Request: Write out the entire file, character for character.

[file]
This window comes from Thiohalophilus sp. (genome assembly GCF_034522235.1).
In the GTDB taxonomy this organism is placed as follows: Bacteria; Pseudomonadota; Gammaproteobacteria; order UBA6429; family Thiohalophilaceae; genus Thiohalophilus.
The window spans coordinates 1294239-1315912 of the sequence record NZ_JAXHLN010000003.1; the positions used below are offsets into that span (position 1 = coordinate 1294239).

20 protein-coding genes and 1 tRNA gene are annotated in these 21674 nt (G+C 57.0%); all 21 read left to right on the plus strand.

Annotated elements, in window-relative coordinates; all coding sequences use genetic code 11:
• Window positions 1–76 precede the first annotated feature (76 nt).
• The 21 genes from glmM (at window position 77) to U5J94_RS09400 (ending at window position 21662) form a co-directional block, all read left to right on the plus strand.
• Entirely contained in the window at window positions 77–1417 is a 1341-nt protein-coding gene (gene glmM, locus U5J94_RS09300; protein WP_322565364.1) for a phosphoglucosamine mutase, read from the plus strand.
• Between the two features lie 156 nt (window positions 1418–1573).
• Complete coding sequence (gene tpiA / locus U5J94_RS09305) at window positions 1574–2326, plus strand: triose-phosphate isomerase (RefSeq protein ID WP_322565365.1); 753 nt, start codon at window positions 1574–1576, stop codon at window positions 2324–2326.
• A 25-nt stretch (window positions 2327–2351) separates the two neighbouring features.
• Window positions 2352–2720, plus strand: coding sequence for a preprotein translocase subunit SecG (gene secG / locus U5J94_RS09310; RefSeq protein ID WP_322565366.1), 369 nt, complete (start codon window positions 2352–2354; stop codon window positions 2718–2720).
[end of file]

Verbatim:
This window comes from Thiohalophilus sp. (genome assembly GCF_034522235.1).
In the GTDB taxonomy this organism is placed as follows: Bacteria; Pseudomonadota; Gammaproteobacteria; order UBA6429; family Thiohalophilaceae; genus Thiohalophilus.
The window spans coordinates 1294239-1315912 of the sequence record NZ_JAXHLN010000003.1; the positions used below are offsets into that span (position 1 = coordinate 1294239).

20 protein-coding genes and 1 tRNA gene are annotated in these 21674 nt (G+C 57.0%); all 21 read left to right on the plus strand.

Annotated elements, in window-relative coordinates; all coding sequences use genetic code 11:
• Window positions 1–76 precede the first annotated feature (76 nt).
• The 21 genes from glmM (at window position 77) to U5J94_RS09400 (ending at window position 21662) form a co-directional block, all read left to right on the plus strand.
• Entirely contained in the window at window positions 77–1417 is a 1341-nt protein-coding gene (gene glmM, locus U5J94_RS09300; protein WP_322565364.1) for a phosphoglucosamine mutase, read from the plus strand.
• Between the two features lie 156 nt (window positions 1418–1573).
• Complete coding sequence (gene tpiA / locus U5J94_RS09305) at window positions 1574–2326, plus strand: triose-phosphate isomerase (RefSeq protein ID WP_322565365.1); 753 nt, start codon at window positions 1574–1576, stop codon at window positions 2324–2326.
• A 25-nt stretch (window positions 2327–2351) separates the two neighbouring features.
• Window positions 2352–2720, plus strand: coding sequence for a preprotein translocase subunit SecG (gene secG / locus U5J94_RS09310; RefSeq protein ID WP_322565366.1), 369 nt, complete (start codon window positions 2352–2354; stop codon window positions 2718–2720).